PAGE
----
Welcome to Sutton – Alaska

The Alpine Historical Park & Sutton Visitors Center

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Alaska is all about individuality, and nowhere is it showcased better than the community of Sutton. A unique spot situated at Mile 60 of the Glenn, Sutton was originally founded in 1918 as a station on the Matanuska Branch of the Alaska Railroad and became a mining town. Today, Sutton is a picturesque stopping point along the Glenn and has a population of about 900 people.

Sponsors

Alpine Historical Society

Coal Mining at Alpine Historical Park
Two coal miners pose inside of a mine
A little piece of Alaska’s past, located at Mile 60. The Sutton Coal Washing Plant was originally built by the Navy and operated briefly in 1922. Learn about the early days of coal mining in the Matanuska Valley and check out the old buildings and equipment there. Admission is free, and there is also a nice park area with picnic tables and a playground.

For more information on the Park visit

The Sutton Visitors Center

The Sutton Visitors Center is located in The Alpine Historical Park.  This new addition to our community will provide information on businesses and attractions along The Glenn Highway Scenic Byway.  Included will be information on The Matanuska Glacier, River Rafting, Lodging, Restaurants, Camping, RV Parks, Hiking, Geo Caching maps, History and Cultural Activities and Events.

For more information on Activities and Reservations email

ALPINE HISTORICAL SOCIETY

The Alpine Historical Society (AHS) is a non-profit organization established to encourage the preservation and utilization of the Sutton and Chickaloon historic resources as a cultural, economic and educational asset for the community.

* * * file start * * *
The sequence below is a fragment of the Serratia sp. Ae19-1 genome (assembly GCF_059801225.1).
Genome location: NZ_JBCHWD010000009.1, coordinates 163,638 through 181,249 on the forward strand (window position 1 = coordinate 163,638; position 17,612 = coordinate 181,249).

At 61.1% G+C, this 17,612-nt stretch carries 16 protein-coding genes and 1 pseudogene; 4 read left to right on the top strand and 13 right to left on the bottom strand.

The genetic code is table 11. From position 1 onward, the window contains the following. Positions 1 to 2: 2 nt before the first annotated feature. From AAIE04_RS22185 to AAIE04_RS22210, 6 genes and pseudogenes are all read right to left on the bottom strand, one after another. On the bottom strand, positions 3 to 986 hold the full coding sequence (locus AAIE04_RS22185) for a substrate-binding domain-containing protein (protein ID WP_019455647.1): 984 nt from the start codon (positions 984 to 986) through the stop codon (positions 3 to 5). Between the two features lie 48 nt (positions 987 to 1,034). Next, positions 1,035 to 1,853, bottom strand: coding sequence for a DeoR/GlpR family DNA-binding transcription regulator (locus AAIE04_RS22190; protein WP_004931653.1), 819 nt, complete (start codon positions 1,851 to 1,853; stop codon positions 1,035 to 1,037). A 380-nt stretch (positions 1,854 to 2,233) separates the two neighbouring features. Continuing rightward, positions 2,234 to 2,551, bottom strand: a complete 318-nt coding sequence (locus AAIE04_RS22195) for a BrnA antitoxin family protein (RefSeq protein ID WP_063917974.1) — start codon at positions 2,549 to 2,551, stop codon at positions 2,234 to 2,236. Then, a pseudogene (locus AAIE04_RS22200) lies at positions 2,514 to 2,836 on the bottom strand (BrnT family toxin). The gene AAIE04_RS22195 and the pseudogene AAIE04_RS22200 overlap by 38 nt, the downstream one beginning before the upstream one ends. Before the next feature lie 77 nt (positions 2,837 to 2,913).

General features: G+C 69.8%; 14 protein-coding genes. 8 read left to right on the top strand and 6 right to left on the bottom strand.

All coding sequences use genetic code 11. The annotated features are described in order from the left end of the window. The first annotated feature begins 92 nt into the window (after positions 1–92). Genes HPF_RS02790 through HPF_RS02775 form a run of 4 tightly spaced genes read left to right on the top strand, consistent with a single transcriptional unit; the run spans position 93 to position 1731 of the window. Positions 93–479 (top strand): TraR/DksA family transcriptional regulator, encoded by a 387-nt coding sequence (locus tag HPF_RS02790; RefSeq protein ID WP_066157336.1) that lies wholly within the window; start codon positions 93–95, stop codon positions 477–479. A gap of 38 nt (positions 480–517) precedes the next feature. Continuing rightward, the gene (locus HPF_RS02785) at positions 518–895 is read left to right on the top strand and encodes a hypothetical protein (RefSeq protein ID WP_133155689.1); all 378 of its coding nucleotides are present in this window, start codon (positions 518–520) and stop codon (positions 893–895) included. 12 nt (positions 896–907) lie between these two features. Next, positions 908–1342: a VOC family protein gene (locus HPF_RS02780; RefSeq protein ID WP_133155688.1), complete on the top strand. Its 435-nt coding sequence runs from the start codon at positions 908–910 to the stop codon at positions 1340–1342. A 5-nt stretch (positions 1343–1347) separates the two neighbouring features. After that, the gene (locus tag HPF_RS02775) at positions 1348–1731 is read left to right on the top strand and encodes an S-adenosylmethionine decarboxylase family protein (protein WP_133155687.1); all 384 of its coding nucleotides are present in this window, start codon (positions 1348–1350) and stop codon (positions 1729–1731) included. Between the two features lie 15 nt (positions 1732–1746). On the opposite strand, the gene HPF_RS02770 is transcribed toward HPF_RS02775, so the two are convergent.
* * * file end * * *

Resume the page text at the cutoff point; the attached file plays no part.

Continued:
As a nonprofit, the Alpine Historical Park relies on membership, in-kind donations, charitable contributions and volunteers to sustain the expenses of keeping our beautiful historical park open to the community and visitors from afar to enjoy.

The Alpine Historical Society oversees the operation of the Alpine Historical Park in Sutton, AK which is host to the “Old Timer’s Hall of Fame”.  Additionally the AHS hosts the annual Coal Miner’s Ball, the Old Timer’s community picnic, the Valley Trash Show and Shine Car Show, as well as participating in community events.

This year promises to be one of our best years.  Through the cooperation and grants from the State of Alaska,  Sutton will be getting a New Public Library.

As Board Members of the Alpine Historical Society we thank you for your support of the new Sutton Library Project.  The Alpine Historical Park located adjacent to the new library site will be sharing our facility’s infrastructure.  The Historic O’Neil House, situated on The Alpine Historical Park property has been identified as the selected site, by the Glenn Highway Byways Committee as the Glenn Highway Visitors Center.

We currently have grant money in place to continue with restoration of the O’Neill House this summer and another grant with MAT-SU HEALTHY IMPACT GRANT PROGRAM, Titled  – “A Trail to Better Health Begins in Sutton” to install lights, expand our trail system and install exercise equipment near the existing playground equipment per a recent request from the community.   We are working with the Sutton Community Council and the new Sutton library site to coordinate a safe place for our community to play and exercise for young and old. We are within walking distance of the Sutton Manor Senior Center, and Sutton Elementary.